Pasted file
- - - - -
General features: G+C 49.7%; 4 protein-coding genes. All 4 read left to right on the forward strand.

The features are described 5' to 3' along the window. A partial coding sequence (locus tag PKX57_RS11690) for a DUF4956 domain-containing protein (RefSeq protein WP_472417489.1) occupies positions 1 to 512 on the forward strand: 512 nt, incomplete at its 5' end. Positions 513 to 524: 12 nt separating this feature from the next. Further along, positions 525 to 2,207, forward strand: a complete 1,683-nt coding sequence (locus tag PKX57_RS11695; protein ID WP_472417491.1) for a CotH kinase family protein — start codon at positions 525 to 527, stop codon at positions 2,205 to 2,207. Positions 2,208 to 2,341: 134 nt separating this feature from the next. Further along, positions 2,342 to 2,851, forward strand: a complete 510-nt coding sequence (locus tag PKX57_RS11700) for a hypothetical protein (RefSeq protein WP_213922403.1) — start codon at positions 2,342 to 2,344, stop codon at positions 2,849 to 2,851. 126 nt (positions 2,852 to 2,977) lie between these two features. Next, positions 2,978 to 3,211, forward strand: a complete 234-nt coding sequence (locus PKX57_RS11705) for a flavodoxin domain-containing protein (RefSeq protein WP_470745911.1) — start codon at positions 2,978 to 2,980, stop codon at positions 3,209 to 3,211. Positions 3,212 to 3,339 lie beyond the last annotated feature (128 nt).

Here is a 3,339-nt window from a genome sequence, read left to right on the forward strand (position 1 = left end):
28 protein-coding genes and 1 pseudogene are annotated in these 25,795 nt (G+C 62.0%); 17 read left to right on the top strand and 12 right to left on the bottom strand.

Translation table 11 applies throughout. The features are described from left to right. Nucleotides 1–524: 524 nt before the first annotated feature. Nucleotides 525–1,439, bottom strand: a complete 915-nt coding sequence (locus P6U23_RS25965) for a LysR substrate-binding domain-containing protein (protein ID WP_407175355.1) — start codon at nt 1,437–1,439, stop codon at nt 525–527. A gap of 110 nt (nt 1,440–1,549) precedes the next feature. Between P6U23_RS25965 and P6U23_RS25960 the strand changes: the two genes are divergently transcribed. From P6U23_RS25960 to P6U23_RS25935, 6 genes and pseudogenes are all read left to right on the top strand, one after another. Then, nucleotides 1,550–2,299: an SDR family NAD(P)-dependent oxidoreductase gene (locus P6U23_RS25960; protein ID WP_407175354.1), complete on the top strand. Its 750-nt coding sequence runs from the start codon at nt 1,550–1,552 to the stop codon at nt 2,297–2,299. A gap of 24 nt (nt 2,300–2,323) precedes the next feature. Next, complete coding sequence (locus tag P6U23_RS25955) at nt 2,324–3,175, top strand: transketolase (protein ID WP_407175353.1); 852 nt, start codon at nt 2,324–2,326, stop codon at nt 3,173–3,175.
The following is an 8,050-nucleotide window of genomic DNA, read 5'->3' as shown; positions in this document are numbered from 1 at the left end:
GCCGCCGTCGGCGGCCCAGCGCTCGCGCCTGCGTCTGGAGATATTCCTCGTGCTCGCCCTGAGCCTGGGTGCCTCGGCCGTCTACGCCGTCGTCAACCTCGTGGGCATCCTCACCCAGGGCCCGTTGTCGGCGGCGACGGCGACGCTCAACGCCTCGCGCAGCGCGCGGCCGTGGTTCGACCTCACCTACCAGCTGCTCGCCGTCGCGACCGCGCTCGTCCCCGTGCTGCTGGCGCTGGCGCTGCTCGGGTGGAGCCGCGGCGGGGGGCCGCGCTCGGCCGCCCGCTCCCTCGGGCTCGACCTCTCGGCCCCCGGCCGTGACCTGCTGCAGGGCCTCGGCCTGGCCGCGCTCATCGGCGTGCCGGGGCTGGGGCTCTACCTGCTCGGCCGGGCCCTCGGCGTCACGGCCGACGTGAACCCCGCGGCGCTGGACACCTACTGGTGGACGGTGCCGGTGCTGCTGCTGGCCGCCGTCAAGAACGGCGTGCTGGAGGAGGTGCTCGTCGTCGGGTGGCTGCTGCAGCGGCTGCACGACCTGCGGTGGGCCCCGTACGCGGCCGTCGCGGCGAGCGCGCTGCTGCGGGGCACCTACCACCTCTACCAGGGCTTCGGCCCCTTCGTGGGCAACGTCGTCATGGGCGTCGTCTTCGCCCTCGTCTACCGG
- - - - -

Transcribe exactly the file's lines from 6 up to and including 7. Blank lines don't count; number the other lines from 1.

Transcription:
The following is an 8,050-nucleotide window of genomic DNA, read 5'->3' as shown; positions in this document are numbered from 1 at the left end:
GCCGCCGTCGGCGGCCCAGCGCTCGCGCCTGCGTCTGGAGATATTCCTCGTGCTCGCCCTGAGCCTGGGTGCCTCGGCCGTCTACGCCGTCGTCAACCTCGTGGGCATCCTCACCCAGGGCCCGTTGTCGGCGGCGACGGCGACGCTCAACGCCTCGCGCAGCGCGCGGCCGTGGTTCGACCTCACCTACCAGCTGCTCGCCGTCGCGACCGCGCTCGTCCCCGTGCTGCTGGCGCTGGCGCTGCTCGGGTGGAGCCGCGGCGGGGGGCCGCGCTCGGCCGCCCGCTCCCTCGGGCTCGACCTCTCGGCCCCCGGCCGTGACCTGCTGCAGGGCCTCGGCCTGGCCGCGCTCATCGGCGTGCCGGGGCTGGGGCTCTACCTGCTCGGCCGGGCCCTCGGCGTCACGGCCGACGTGAACCCCGCGGCGCTGGACACCTACTGGTGGACGGTGCCGGTGCTGCTGCTGGCCGCCGTCAAGAACGGCGTGCTGGAGGAGGTGCTCGTCGTCGGGTGGCTGCTGCAGCGGCTGCACGACCTGCGGTGGGCCCCGTACGCGGCCGTCGCGGCGAGCGCGCTGCTGCGGGGCACCTACCACCTCTACCAGGGCTTCGGCCCCTTCGTGGGCAACGTCGTCATGGGCGTCGTCTTCGCCCTCGTCTACCGG